Eurozone crisis slows South Korea’s economy growth to 0.2%
Increase in South Korea’s economy has not been so low since fourth quarter of 2009. Despite increased private consumption and export growth since second quarter, the country’s GDP was affected by slowing facility investment.
South Korea’s gross domestic product (GPD) has grown 0.2% from the previous quarter, but there is a general decline from a 0.9% growth in the first quarter and a 0.3% growth in the second quarter. This result is not unexpected, though, in view of the prolonged eurozone crisis and a potential U.S. fiscal cliff.
The Bank of Korea (BOK) cut its 2012 growth forecast from 3% to 2.4% and expects 2013 growth percentages to be lower than initially projected as well. The BOK also cut its policy rate by a further twenty five basis points earlier this month, after a similar cut taking place in July.
Exports and imports rebounded from the previous quarter. Exports, accounting for roughly half of the GDP, have shown a 2.5% growth from the second quarter, while the import growth rose to a 1.7% expansion. Private consumption is also higher, rising from 0.4% to 0.6% in the past three months.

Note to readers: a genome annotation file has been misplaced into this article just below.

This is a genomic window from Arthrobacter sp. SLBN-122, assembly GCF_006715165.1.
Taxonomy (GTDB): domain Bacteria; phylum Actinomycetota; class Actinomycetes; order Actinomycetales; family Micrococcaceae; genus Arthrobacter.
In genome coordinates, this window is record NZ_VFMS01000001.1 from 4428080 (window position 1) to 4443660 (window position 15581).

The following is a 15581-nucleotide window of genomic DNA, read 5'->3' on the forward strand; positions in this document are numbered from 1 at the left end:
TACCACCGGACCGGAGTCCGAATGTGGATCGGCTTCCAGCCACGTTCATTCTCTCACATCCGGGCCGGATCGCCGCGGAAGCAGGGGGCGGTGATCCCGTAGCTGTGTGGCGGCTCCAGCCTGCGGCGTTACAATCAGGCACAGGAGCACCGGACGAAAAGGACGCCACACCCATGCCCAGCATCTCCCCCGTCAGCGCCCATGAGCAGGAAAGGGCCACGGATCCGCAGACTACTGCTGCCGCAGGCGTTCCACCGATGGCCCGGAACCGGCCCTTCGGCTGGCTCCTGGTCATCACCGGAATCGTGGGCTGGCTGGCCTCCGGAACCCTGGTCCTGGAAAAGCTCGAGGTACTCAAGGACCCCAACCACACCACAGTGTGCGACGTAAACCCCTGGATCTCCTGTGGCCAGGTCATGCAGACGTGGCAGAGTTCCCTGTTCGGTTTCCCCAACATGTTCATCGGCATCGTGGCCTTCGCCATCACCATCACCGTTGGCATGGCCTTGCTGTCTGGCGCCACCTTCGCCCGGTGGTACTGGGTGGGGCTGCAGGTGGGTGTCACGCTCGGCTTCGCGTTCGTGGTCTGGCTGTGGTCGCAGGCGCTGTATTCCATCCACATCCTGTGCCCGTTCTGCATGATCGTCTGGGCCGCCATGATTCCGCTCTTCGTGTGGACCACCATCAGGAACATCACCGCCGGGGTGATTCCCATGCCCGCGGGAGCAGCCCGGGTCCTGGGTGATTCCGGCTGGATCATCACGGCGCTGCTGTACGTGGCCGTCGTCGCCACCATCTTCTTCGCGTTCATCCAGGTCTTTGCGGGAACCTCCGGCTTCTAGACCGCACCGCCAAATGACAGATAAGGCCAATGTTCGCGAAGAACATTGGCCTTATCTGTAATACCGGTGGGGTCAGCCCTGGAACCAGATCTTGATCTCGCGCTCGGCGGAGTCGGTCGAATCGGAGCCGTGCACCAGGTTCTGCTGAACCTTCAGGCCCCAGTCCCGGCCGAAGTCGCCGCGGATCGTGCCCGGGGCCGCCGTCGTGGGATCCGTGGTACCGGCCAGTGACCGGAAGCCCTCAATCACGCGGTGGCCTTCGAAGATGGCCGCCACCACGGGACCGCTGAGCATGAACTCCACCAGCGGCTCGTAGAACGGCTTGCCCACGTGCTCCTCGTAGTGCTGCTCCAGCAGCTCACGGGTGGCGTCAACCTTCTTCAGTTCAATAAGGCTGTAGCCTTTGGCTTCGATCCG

Facility investment continues its downward trend with a 4.3% on-quarter decline. Kim Young-Bae, director of the BOK’s economic statistic department attributes these disappointing results to external uncertainties, particularly the above mentioned European fiscal crisis. He believes that “fiscal expenditure by the government contributed significantly to block the sharp economic slump” in South Korea.
South Korea’s economy “…appears to have bottomed during the third quarter”, said Daewoo and Hyundai Securities. It is expected that the economy will rebound in this last quarter, though, aided by continued government stimulus. China, South Korea’s main export destination, is also starting to show signs of economic stabilization, which should lead to an increasing GDP in both countries.